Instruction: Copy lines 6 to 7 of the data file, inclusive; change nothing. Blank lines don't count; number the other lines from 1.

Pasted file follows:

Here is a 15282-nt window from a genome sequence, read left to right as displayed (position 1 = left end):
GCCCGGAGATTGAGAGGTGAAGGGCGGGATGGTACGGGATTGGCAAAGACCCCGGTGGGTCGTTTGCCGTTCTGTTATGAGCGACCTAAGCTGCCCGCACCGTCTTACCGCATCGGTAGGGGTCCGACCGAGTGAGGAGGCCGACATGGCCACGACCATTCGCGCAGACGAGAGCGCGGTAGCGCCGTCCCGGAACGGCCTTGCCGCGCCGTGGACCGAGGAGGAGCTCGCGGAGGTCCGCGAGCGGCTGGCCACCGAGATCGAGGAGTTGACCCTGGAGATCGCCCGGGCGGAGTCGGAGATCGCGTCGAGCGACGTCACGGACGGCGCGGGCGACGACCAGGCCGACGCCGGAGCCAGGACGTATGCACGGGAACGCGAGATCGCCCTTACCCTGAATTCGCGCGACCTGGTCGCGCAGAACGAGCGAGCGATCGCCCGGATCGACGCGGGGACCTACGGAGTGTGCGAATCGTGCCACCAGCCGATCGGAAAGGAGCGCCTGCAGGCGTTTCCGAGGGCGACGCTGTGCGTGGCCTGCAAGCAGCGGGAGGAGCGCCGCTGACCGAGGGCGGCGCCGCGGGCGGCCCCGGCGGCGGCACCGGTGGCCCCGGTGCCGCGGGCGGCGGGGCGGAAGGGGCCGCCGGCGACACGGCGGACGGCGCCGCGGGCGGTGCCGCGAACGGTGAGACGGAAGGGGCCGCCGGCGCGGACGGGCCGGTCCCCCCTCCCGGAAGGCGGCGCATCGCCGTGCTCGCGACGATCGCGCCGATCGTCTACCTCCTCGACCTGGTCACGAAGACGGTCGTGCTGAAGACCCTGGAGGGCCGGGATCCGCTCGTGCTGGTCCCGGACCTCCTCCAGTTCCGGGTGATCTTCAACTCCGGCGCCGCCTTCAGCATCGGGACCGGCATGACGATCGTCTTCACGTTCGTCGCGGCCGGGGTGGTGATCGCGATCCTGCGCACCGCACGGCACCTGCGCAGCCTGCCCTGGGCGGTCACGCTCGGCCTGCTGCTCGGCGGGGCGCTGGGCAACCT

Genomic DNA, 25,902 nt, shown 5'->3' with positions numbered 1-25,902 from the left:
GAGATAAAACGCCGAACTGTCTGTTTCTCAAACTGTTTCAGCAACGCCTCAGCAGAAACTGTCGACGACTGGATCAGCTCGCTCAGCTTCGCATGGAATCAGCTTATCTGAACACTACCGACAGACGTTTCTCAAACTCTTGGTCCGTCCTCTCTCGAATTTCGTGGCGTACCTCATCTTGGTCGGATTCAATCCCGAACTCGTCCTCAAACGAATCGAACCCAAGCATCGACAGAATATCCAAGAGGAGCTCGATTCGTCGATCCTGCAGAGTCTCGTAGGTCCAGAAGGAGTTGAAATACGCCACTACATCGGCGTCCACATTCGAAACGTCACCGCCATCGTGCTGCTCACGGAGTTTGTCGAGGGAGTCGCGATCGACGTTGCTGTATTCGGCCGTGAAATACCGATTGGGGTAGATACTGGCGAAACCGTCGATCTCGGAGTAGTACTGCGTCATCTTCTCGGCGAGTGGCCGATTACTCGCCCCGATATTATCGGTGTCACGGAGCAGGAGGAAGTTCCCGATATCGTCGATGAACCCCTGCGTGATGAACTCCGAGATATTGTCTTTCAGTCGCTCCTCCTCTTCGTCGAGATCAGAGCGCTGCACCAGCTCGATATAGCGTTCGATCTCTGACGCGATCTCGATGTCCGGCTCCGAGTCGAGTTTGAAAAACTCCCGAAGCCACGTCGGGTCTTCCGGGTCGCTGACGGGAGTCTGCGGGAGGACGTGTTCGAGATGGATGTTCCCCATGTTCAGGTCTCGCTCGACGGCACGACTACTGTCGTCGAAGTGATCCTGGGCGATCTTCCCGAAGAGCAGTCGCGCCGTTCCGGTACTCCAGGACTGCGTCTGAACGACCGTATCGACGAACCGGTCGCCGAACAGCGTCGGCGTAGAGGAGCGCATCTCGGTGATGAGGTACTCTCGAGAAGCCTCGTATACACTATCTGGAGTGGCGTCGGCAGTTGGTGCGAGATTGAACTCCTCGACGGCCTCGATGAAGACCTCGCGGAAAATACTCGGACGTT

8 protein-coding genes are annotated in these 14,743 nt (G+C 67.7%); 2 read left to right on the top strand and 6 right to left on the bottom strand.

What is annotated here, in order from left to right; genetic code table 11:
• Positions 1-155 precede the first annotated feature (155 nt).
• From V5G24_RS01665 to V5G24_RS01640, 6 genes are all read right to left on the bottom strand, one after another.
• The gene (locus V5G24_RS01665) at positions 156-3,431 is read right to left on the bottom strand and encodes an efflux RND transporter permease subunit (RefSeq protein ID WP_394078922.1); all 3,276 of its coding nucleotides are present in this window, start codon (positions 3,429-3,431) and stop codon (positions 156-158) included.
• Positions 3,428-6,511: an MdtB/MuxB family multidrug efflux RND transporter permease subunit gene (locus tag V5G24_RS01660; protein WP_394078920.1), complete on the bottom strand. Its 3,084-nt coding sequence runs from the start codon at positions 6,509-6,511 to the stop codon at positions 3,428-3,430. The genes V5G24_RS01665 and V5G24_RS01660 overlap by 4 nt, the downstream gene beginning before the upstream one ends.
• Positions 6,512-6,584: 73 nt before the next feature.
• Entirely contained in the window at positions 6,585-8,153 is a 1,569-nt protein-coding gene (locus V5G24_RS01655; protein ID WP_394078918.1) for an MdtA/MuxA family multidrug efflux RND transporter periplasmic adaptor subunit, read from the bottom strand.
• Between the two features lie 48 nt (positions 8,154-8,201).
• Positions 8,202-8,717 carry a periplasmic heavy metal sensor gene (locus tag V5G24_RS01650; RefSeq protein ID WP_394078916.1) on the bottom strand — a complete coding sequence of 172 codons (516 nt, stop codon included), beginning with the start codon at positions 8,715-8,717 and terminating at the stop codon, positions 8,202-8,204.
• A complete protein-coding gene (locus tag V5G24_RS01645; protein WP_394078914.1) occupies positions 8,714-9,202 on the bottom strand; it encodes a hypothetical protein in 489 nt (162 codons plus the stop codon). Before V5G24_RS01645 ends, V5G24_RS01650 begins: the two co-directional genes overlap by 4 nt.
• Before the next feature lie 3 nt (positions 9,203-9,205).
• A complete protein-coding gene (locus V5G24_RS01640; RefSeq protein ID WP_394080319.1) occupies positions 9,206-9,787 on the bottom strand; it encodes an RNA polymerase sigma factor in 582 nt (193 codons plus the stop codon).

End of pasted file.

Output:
What is annotated here, in order from left to right; genetic code table 11:
• Positions 1-155 precede the first annotated feature (155 nt).